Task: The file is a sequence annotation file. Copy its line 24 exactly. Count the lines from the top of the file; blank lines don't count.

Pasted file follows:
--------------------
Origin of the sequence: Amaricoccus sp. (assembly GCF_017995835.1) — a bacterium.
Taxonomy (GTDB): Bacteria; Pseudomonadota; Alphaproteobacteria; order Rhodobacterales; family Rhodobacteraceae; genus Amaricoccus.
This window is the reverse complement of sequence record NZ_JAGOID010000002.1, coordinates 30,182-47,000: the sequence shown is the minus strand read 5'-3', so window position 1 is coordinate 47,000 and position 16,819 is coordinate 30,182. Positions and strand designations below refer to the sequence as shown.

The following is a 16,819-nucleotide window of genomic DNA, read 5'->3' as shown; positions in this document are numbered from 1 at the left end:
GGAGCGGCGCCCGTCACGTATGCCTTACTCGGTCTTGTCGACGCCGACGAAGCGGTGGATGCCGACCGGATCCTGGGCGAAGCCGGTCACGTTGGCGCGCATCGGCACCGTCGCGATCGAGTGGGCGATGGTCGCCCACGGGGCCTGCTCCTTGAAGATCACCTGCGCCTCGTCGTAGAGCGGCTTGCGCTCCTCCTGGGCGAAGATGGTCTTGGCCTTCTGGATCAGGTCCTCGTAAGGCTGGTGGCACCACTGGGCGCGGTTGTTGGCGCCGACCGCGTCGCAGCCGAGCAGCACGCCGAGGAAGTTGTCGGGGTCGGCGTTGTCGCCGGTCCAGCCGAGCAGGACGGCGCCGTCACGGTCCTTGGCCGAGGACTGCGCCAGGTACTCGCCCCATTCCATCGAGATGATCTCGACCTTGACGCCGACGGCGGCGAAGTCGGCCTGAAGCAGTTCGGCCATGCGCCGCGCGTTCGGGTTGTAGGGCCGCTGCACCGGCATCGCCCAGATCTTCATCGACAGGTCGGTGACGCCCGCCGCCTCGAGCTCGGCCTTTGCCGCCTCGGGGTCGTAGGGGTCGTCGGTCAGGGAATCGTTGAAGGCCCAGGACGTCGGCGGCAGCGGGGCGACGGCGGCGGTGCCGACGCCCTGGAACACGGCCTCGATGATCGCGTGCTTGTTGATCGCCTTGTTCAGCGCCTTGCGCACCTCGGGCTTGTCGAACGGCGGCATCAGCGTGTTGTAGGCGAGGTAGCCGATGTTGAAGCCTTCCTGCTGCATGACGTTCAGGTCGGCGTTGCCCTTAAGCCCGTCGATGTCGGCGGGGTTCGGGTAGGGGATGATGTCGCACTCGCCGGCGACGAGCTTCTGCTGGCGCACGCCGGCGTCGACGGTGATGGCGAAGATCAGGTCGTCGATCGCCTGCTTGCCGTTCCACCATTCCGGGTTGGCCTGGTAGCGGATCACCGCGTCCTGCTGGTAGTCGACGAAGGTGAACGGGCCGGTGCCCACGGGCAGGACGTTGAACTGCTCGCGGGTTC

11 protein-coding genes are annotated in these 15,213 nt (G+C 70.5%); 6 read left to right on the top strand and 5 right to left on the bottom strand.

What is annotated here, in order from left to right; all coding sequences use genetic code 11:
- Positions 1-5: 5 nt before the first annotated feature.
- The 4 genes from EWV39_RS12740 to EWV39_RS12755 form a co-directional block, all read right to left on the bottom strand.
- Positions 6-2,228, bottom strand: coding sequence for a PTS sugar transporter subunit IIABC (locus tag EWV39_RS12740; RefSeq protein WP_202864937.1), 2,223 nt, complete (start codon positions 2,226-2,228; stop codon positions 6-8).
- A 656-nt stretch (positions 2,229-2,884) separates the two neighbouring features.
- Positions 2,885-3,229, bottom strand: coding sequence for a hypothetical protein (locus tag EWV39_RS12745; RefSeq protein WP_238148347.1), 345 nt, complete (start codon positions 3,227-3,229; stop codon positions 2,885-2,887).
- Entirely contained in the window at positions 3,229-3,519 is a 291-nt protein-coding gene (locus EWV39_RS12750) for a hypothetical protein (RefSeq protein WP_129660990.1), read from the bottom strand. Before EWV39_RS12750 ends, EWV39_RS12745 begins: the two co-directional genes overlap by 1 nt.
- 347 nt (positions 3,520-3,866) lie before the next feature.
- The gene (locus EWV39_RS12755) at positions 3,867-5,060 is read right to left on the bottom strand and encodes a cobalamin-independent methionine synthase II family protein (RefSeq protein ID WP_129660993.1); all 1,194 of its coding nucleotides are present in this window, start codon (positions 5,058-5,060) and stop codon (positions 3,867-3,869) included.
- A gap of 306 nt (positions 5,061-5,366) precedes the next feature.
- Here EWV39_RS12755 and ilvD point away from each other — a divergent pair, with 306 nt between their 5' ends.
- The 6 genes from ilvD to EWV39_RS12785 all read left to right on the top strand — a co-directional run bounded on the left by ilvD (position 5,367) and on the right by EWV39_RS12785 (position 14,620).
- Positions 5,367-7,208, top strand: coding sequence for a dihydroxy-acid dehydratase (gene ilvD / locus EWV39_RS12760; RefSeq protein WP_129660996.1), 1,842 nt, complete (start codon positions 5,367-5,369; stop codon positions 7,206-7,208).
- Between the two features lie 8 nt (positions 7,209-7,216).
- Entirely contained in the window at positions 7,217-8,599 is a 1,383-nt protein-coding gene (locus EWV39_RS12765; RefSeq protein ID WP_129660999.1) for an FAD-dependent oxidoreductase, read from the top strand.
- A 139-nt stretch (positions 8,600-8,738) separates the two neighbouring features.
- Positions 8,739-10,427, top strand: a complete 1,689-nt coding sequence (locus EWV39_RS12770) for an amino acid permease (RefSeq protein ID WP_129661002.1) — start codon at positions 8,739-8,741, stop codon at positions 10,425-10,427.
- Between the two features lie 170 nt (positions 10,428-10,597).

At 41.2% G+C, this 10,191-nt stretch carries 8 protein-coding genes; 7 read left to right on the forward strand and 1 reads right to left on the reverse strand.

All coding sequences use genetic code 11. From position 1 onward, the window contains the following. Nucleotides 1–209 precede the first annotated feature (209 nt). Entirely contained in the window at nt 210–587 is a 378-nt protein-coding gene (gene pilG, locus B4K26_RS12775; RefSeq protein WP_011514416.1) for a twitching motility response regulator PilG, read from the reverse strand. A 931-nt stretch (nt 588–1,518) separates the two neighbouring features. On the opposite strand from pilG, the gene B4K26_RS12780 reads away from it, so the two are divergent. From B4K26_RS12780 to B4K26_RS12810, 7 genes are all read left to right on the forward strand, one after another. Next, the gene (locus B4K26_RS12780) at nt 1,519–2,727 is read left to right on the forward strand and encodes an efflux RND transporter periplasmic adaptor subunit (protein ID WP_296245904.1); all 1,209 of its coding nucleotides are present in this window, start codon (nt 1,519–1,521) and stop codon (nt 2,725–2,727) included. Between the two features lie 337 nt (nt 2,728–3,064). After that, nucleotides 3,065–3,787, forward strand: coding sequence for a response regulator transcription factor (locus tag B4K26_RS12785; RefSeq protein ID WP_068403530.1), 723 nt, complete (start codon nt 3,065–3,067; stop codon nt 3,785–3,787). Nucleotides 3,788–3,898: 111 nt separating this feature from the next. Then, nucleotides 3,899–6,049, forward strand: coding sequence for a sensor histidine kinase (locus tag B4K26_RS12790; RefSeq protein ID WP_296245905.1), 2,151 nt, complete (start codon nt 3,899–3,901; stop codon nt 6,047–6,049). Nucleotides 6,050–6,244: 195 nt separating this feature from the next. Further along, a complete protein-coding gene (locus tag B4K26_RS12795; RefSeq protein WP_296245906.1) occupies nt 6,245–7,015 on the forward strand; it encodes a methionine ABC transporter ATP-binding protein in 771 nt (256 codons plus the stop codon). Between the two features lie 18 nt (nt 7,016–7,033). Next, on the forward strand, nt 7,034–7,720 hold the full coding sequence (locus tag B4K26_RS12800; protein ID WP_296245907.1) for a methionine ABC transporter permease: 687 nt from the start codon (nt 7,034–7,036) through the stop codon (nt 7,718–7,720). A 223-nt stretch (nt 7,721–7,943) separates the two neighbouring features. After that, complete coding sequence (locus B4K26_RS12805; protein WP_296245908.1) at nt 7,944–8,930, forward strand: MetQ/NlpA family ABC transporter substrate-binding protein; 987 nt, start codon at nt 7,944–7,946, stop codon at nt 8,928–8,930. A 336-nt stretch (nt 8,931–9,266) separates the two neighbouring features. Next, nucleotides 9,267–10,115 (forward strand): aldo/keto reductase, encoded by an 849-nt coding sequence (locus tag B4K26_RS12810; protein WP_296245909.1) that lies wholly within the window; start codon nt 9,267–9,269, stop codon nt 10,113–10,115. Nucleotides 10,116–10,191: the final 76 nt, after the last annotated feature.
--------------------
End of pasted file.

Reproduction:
- Between the two features lie 170 nt (positions 10,428-10,597).